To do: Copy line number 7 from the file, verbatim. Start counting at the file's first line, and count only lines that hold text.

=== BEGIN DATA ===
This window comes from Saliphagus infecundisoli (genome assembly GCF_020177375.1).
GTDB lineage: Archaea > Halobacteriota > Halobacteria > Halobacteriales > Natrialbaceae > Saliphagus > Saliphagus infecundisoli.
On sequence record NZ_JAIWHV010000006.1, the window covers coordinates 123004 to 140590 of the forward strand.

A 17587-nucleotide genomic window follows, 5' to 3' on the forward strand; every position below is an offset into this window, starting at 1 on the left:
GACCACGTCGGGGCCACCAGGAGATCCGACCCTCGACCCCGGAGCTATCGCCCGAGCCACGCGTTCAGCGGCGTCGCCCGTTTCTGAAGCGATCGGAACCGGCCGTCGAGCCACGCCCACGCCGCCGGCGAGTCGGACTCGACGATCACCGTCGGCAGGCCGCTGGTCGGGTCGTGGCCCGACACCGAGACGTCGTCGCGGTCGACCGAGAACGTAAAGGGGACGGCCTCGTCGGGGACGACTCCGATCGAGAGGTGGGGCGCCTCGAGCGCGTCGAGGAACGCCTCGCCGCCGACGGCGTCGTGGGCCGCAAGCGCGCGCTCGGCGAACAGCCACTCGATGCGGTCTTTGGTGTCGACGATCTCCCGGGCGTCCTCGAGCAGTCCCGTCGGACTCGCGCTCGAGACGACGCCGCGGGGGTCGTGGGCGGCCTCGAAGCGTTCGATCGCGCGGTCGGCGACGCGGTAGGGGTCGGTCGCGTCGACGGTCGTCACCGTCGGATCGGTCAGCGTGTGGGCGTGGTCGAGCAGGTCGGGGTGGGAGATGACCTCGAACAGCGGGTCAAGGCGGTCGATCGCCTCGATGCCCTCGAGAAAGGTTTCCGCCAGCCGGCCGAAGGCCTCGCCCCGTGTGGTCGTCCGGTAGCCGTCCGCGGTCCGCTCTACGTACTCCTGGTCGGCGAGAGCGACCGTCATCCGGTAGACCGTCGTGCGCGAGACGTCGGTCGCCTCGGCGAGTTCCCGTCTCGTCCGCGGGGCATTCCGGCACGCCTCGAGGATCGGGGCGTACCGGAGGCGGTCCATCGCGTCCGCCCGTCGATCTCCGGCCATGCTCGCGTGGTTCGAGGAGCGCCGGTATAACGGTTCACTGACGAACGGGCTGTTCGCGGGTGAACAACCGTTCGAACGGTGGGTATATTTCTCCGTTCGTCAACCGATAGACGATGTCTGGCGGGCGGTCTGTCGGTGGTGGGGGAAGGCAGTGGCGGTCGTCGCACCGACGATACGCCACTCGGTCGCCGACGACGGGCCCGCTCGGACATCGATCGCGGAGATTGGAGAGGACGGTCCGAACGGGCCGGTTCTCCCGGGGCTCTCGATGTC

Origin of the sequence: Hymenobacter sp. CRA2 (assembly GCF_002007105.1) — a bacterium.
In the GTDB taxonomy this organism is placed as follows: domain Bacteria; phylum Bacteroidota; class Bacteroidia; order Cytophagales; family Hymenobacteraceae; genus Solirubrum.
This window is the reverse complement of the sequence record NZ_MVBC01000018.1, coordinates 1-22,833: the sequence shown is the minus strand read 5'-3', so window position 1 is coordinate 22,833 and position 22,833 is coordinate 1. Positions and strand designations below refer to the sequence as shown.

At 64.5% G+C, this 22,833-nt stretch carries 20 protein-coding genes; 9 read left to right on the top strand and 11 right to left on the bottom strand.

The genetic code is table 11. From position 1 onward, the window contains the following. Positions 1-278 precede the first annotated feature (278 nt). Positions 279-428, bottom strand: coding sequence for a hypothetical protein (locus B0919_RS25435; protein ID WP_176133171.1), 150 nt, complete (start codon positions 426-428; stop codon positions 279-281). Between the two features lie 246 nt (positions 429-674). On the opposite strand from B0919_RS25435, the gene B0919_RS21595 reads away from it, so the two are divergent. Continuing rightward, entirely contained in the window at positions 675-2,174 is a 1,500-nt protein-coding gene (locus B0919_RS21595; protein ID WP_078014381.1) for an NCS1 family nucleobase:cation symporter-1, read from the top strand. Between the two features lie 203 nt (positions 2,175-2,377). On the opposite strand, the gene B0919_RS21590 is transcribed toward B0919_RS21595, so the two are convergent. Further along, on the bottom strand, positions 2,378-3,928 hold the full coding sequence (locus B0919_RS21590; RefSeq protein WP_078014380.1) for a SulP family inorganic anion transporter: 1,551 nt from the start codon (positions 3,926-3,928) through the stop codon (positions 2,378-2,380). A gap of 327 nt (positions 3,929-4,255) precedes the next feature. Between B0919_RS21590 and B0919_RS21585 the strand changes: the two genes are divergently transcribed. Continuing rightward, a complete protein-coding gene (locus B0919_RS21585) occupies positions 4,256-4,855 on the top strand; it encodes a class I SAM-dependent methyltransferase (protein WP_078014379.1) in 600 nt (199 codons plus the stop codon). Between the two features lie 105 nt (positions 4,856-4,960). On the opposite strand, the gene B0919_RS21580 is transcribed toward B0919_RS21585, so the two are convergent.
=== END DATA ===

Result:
In the GTDB taxonomy this organism is placed as follows: domain Bacteria; phylum Bacteroidota; class Bacteroidia; order Cytophagales; family Hymenobacteraceae; genus Solirubrum.